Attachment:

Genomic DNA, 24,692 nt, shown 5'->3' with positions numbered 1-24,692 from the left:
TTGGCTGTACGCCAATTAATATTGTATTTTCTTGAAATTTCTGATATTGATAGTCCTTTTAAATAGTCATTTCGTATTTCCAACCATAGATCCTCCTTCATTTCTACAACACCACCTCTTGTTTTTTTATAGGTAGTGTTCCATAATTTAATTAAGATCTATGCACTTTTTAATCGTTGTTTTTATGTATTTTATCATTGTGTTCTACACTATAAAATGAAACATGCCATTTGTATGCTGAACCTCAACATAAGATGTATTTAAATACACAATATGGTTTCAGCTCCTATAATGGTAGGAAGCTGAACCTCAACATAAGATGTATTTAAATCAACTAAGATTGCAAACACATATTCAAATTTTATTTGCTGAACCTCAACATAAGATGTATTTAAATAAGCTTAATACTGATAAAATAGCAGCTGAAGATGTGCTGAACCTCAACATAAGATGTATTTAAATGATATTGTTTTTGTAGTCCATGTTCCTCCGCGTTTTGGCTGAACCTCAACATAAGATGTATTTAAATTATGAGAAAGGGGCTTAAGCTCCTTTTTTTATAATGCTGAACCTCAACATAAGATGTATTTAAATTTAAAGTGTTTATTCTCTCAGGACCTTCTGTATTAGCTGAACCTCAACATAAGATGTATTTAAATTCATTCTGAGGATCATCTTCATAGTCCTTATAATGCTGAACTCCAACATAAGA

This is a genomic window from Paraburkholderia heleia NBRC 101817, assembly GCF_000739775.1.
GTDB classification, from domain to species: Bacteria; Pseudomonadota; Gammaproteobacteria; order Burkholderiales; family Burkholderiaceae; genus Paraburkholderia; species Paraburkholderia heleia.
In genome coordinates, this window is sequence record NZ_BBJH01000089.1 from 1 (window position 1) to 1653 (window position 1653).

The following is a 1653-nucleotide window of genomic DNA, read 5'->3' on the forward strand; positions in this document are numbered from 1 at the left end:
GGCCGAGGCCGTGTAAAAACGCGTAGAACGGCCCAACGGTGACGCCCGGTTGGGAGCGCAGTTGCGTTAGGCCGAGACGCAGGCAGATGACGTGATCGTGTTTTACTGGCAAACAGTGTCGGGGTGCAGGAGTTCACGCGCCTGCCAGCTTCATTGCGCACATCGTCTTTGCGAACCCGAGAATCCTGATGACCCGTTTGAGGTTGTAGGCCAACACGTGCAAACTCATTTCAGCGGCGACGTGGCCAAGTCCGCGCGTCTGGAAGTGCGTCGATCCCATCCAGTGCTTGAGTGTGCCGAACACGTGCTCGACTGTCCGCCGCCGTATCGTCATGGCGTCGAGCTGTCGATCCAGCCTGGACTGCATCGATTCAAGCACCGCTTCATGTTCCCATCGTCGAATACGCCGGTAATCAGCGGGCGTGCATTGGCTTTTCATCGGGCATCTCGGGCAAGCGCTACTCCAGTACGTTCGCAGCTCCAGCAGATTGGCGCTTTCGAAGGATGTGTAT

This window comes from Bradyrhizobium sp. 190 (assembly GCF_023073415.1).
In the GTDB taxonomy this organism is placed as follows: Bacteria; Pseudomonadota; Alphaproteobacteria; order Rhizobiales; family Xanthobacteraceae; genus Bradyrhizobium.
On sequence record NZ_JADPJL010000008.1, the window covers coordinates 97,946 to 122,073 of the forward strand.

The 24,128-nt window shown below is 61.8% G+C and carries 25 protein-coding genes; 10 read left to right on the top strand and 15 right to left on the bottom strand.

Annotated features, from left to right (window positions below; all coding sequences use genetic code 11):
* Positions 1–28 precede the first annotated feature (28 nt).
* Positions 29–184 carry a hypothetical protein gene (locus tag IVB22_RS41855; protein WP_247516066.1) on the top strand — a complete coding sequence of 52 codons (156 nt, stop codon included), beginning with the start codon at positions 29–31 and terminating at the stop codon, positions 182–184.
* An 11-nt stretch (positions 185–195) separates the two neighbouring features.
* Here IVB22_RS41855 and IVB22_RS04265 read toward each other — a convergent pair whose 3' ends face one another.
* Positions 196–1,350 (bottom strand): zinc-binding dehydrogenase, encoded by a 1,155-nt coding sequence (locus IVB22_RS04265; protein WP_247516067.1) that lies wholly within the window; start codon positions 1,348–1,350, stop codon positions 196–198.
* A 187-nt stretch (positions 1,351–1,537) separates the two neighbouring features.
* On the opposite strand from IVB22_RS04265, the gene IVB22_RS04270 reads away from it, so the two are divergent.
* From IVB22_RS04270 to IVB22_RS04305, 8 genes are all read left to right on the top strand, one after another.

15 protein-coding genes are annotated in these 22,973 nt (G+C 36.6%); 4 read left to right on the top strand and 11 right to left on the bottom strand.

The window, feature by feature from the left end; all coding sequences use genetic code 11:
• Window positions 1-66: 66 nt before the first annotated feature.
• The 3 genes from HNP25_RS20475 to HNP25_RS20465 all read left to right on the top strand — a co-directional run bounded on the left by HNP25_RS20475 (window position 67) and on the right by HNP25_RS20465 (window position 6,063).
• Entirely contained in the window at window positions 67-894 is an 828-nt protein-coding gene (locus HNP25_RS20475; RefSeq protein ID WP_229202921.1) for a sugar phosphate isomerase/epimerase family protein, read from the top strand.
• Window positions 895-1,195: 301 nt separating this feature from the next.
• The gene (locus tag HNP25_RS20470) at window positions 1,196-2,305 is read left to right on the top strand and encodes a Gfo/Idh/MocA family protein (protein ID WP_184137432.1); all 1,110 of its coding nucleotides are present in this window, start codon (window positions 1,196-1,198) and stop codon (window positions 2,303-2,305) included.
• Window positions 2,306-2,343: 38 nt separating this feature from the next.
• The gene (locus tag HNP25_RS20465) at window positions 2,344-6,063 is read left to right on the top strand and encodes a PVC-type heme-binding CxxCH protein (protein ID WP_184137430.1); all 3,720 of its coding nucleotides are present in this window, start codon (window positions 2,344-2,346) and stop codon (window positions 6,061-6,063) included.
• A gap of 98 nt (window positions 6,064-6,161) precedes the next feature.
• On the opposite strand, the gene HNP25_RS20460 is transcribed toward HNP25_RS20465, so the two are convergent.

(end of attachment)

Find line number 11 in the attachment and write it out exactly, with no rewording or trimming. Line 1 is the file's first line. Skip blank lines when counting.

The 24,128-nt window shown below is 61.8% G+C and carries 25 protein-coding genes; 10 read left to right on the top strand and 15 right to left on the bottom strand.